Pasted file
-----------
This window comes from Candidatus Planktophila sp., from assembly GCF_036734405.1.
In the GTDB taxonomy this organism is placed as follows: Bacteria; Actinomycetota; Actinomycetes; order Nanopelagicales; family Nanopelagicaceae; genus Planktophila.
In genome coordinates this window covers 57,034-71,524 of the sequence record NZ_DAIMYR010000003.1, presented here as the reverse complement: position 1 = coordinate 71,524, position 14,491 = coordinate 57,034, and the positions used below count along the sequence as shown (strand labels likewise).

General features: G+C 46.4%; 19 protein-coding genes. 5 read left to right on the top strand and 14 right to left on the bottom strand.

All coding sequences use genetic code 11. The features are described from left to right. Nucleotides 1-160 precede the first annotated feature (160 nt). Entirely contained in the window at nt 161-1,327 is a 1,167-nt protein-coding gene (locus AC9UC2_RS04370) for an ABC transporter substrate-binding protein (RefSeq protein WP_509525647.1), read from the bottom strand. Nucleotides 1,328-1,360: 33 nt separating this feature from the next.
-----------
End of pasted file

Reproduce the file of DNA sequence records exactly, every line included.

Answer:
This window comes from Candidatus Planktophila sp., from assembly GCF_036734405.1.
In the GTDB taxonomy this organism is placed as follows: Bacteria; Actinomycetota; Actinomycetes; order Nanopelagicales; family Nanopelagicaceae; genus Planktophila.
In genome coordinates this window covers 57,034-71,524 of the sequence record NZ_DAIMYR010000003.1, presented here as the reverse complement: position 1 = coordinate 71,524, position 14,491 = coordinate 57,034, and the positions used below count along the sequence as shown (strand labels likewise).

General features: G+C 46.4%; 19 protein-coding genes. 5 read left to right on the top strand and 14 right to left on the bottom strand.

All coding sequences use genetic code 11. The features are described from left to right. Nucleotides 1-160 precede the first annotated feature (160 nt). Entirely contained in the window at nt 161-1,327 is a 1,167-nt protein-coding gene (locus AC9UC2_RS04370) for an ABC transporter substrate-binding protein (RefSeq protein WP_509525647.1), read from the bottom strand. Nucleotides 1,328-1,360: 33 nt separating this feature from the next.